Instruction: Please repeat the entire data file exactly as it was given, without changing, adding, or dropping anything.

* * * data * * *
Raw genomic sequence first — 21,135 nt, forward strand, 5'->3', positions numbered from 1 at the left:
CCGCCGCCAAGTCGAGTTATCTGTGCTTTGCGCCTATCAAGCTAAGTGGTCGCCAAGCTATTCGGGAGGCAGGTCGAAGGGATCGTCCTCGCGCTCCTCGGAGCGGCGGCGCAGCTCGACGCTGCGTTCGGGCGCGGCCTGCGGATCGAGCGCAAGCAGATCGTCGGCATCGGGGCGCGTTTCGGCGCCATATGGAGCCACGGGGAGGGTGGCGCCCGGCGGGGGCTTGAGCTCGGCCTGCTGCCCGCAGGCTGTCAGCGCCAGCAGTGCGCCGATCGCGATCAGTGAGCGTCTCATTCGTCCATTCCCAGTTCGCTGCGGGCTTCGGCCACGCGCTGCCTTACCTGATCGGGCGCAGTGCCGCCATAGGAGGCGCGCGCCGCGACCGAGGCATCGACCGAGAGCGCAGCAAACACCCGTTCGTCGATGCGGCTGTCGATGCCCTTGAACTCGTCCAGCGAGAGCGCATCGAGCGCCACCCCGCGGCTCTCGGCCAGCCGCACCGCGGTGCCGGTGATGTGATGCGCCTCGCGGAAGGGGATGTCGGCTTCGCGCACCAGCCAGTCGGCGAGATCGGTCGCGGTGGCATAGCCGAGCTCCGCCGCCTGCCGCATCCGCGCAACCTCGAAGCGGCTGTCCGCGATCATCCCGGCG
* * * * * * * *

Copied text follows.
Raw genomic sequence first — 21,135 nt, forward strand, 5'->3', positions numbered from 1 at the left:
CCGCCGCCAAGTCGAGTTATCTGTGCTTTGCGCCTATCAAGCTAAGTGGTCGCCAAGCTATTCGGGAGGCAGGTCGAAGGGATCGTCCTCGCGCTCCTCGGAGCGGCGGCGCAGCTCGACGCTGCGTTCGGGCGCGGCCTGCGGATCGAGCGCAAGCAGATCGTCGGCATCGGGGCGCGTTTCGGCGCCATATGGAGCCACGGGGAGGGTGGCGCCCGGCGGGGGCTTGAGCTCGGCCTGCTGCCCGCAGGCTGTCAGCGCCAGCAGTGCGCCGATCGCGATCAGTGAGCGTCTCATTCGTCCATTCCCAGTTCGCTGCGGGCTTCGGCCACGCGCTGCCTTACCTGATCGGGCGCAGTGCCGCCATAGGAGGCGCGCGCCGCGACCGAGGCATCGACCGAGAGCGCAGCAAACACCCGTTCGTCGATGCGGCTGTCGATGCCCTTGAACTCGTCCAGCGAGAGCGCATCGAGCGCCACCCCGCGGCTCTCGGCCAGCCGCACCGCGGTGCCGGTGATGTGATGCGCCTCGCGGAAGGGGATGTCGGCTTCGCGCACCAGCCAGTCGGCGAGATCGGTCGCGGTGGCATAGCCGAGCTCCGCCGCCTGCCGCATCCGCGCAACCTCGAAGCGGCTGTCCGCGATCATCCCGGCG